Sodium clodronate oral
- Drugs List
- Therapeutic Indications
- Precautions and Warnings
- Pregnancy and Lactation
- Side Effects
Oral formulations of sodium clodronate.
Hypercalcaemia due to malignant disease
Management of osteolytic bone lesions
Pain in bone due to neoplastic disease
Management of osteolytic lesions, hypercalcaemia and bone pain associated with skeletal metastases in patients with breast cancer or multiple myeloma.
Maintenance of clinically acceptable calcium levels in patients with hypercalcaemia due to malignant disease who have already been treated with intravenous sodium clodronate.
Capsules 400mg/ Tablets 800mg
1600mg daily as a single dose in the morning. If required the dose may be increased, and the portion exceeding 1600mg should be taken separately later in the day.
Maximum daily dose: 3200mg.
1040mg daily as a single dose or twice a day regimen. If required the dose may be increased.
Maximum daily dose: 2080mg.
Patients with Renal Impairment
Daily doses exceeding 1600mg should not be used continuously in patients with renal impairment.
Patients with creatinine clearance between 50 and 80ml/minute: No dose reduction is recommended.
Patients with creatinine clearance between 30 and 50ml/minute: The daily dose should be reduced by a quarter of the recommended adult dose. (Only applies to 400mg and 800mg sodium clodronate oral dosage formulations.)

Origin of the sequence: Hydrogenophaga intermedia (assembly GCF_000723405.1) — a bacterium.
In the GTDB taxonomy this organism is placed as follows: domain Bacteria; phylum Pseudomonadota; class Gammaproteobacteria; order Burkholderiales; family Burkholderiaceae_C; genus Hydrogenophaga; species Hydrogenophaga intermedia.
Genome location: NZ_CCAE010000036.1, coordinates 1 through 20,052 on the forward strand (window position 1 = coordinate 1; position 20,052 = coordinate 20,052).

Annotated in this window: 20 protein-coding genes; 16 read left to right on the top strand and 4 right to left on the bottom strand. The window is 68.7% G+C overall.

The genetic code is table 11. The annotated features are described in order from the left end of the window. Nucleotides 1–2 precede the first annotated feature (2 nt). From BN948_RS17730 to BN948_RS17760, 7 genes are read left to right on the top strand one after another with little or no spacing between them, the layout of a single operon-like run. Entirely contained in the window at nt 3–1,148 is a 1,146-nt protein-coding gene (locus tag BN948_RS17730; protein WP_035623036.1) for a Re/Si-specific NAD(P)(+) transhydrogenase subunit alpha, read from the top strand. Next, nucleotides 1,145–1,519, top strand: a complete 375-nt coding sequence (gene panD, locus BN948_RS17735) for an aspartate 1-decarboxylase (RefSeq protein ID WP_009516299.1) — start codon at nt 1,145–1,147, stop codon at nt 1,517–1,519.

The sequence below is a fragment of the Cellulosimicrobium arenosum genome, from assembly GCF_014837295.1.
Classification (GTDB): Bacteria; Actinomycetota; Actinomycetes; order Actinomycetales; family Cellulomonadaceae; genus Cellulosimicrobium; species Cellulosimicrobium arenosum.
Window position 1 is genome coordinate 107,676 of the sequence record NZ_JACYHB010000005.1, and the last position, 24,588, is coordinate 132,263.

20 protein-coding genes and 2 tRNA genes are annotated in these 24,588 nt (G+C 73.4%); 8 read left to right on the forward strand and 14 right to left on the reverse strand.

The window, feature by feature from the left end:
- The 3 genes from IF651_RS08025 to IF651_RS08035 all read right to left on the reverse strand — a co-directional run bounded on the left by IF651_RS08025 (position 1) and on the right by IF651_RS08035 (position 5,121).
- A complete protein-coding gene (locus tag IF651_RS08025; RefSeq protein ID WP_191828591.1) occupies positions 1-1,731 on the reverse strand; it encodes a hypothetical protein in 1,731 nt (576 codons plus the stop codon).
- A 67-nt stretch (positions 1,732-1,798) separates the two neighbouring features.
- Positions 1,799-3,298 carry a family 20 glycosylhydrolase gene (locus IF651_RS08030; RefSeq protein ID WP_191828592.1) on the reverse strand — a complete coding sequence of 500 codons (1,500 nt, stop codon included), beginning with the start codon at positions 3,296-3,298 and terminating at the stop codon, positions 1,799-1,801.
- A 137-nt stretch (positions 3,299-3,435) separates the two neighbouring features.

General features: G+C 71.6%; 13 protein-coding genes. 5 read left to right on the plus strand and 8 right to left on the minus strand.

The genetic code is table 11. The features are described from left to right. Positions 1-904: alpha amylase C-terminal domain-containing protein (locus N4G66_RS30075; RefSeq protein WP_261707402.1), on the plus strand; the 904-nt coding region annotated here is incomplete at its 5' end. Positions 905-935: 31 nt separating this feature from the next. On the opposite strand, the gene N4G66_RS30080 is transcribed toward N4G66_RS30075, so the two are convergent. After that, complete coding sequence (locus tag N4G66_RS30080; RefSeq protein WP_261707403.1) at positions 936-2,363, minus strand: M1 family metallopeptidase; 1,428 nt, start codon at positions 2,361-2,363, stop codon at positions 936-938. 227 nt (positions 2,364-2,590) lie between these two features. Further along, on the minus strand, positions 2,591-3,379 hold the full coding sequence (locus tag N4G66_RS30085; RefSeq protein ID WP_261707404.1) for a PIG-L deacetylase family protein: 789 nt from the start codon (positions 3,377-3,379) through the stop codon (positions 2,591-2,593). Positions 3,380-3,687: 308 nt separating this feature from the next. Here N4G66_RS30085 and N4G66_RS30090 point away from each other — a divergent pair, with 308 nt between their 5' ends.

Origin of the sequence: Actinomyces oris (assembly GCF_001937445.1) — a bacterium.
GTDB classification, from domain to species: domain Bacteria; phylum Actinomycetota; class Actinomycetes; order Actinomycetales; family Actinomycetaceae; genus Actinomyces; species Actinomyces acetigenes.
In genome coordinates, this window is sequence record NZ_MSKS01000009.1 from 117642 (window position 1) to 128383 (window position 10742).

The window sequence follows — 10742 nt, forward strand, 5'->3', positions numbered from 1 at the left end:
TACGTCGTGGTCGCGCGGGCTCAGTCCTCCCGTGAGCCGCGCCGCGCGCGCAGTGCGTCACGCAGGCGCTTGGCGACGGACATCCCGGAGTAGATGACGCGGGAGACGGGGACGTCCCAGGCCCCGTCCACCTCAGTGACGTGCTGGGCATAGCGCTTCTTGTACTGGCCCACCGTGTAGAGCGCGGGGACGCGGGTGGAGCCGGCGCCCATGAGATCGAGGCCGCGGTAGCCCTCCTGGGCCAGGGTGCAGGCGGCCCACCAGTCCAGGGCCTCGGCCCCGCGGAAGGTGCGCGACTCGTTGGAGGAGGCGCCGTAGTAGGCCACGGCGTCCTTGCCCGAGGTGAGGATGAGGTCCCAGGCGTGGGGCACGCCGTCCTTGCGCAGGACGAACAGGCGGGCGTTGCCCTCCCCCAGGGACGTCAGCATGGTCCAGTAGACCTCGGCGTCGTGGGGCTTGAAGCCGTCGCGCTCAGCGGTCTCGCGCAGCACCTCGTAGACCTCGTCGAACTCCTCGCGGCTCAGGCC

Patients with creatinine clearance between 10 and 30ml/minute: The daily dose should be reduced to half the recommended adult dose.
Patients with creatinine clearance below 10ml/minute: contraindicated.
A single daily dose should be taken in the morning on an empty stomach with a glass of water. The patient should be advised not to eat, drink (other than water) or take other oral medication for 1 hour after taking the tablets.
If the daily dose is to be divided the first dose should be taken in the morning on an empty stomach with a glass of water. The second dose should be taken between meals, this should be more than 2 hours after and 1 hour before eating, drinking (other than water) or taking other oral medication.